University of Cambridge > > Institute of Astronomy Colloquia > Searching for Life on Mars

Searching for Life on Mars

Add to your list(s) Download to your calendar using vCal

If you have a question about this talk, please contact scott chapman.

Eddington Lecture 2010

Since at least the 17th century, scientists have wondered about the chances of finding life on Mars. They were taunted by blurry images seen through primitive telescopes that allowed a wide variety of interpretations concerning the surface characteristics. By the early 20th century science fiction writers created fantasy worlds that brought great excitement to the first missions to Mars in the 1960’s. But space missions reveal a dry, cold barren world albeit with a wet and volcanically active past so that any lifeforms could only have thrived in the early years of Mars’ history, that is billions of years ago. Any existing life on Mars is scarce and microbial in size limited to those locations that allow liquid water to be periodically stable. Scientists are encouraged in their search by the diversity of hardy communities populating the most extreme environments on Earth. Despite the dead-planet model a new series of missions is finding habitable zones that may yet contain clues to Martian life. The Phoenix mission is one such attempt to find habitable environments associated with the permafrost in the northern polar region.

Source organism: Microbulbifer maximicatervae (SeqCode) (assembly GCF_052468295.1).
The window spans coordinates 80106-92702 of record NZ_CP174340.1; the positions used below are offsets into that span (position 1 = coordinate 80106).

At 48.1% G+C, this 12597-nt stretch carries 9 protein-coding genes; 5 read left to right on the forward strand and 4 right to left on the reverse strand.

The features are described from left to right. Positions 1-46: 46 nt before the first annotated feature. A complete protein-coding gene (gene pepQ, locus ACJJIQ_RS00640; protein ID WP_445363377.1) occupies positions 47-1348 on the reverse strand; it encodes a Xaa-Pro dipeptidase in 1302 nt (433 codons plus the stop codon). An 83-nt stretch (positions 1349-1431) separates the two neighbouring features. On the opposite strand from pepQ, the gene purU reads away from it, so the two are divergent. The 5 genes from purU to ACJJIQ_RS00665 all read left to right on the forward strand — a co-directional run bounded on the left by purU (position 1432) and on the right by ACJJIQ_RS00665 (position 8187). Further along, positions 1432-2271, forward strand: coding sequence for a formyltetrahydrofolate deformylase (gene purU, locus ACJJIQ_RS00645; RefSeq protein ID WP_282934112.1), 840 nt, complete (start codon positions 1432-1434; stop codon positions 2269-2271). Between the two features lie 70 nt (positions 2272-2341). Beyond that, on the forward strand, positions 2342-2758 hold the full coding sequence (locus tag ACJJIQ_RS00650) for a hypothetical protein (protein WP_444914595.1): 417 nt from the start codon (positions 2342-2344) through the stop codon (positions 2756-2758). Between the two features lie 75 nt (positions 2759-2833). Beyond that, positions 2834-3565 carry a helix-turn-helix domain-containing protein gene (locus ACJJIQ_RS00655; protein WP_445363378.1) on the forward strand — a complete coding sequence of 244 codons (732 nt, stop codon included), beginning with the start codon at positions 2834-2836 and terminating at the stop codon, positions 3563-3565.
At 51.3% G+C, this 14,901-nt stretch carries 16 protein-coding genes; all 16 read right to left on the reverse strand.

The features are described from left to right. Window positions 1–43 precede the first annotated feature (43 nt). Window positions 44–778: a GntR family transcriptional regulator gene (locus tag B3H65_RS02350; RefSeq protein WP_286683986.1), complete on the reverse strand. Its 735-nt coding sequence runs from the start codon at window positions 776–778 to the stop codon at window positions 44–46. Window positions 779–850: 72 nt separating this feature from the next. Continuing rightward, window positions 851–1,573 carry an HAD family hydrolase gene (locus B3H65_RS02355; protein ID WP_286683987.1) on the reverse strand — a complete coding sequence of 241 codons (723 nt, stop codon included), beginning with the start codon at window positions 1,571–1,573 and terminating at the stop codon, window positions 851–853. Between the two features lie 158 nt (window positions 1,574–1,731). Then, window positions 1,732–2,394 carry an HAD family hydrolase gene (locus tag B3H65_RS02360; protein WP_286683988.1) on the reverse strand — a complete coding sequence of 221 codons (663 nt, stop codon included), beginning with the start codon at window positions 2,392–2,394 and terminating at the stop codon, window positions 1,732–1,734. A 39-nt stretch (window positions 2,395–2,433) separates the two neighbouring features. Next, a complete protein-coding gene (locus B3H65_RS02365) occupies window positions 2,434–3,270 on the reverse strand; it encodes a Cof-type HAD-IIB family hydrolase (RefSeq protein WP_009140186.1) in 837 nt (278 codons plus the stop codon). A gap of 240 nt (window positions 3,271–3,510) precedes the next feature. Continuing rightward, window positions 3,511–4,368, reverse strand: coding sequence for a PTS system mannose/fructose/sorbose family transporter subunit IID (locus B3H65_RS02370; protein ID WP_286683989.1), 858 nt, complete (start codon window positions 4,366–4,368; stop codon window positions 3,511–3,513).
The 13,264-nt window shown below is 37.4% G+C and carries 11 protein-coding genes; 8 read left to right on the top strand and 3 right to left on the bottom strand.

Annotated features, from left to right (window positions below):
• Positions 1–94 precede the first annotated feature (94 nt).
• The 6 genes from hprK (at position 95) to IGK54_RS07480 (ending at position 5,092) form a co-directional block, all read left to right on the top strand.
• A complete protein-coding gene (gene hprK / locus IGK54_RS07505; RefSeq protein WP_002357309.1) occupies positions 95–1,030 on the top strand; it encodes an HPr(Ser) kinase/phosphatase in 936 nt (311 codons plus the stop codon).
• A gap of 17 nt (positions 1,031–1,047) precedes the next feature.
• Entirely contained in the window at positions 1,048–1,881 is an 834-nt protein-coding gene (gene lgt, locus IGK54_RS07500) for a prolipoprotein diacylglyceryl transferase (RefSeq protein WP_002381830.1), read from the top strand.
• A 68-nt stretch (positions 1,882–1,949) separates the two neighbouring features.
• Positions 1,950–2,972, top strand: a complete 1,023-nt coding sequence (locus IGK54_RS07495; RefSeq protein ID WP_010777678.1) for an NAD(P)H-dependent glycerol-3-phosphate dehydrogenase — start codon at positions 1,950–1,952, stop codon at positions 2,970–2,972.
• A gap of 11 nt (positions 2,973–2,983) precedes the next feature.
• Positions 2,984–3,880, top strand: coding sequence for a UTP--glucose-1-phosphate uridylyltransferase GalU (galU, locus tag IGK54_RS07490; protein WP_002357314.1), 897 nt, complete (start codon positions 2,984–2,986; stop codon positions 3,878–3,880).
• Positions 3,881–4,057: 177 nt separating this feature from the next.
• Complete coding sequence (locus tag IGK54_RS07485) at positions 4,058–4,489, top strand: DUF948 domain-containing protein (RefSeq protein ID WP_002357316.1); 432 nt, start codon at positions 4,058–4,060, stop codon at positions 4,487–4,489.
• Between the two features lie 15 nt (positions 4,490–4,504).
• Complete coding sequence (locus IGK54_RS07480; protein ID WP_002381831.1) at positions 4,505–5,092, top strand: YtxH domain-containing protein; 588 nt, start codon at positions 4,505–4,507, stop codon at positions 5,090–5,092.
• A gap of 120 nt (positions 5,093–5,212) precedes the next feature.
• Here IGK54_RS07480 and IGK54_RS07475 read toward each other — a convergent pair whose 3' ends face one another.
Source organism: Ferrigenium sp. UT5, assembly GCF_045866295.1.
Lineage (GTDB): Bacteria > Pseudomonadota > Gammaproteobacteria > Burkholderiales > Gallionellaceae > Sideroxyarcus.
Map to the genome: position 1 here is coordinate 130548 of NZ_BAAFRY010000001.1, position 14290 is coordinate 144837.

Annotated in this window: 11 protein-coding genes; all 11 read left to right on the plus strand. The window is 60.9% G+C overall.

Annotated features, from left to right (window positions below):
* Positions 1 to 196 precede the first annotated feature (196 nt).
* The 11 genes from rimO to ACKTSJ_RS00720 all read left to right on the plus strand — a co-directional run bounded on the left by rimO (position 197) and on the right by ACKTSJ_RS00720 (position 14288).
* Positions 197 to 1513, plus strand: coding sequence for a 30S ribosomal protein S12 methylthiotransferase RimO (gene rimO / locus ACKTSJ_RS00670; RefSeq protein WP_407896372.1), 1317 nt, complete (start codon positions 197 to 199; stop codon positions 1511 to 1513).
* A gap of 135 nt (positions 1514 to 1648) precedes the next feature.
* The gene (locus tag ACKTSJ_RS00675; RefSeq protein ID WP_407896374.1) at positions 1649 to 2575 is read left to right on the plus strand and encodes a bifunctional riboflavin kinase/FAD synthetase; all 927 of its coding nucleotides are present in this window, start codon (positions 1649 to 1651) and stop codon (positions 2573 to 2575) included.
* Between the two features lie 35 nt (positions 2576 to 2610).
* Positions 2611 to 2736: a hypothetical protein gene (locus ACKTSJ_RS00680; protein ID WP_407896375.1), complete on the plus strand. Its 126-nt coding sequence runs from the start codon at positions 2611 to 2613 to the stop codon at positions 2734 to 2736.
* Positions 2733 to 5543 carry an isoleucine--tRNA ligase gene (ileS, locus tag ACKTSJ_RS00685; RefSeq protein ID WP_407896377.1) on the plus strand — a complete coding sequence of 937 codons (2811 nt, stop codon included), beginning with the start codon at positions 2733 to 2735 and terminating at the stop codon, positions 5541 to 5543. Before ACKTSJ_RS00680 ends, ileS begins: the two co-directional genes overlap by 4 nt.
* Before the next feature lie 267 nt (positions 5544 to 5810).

This talk is part of the Institute of Astronomy Colloquia series.

Tell a friend about this talk:

This talk is included in these lists:

Note that ex-directory lists are not shown.


© 2006-2024, University of Cambridge. Contact Us | Help and Documentation | Privacy and Publicity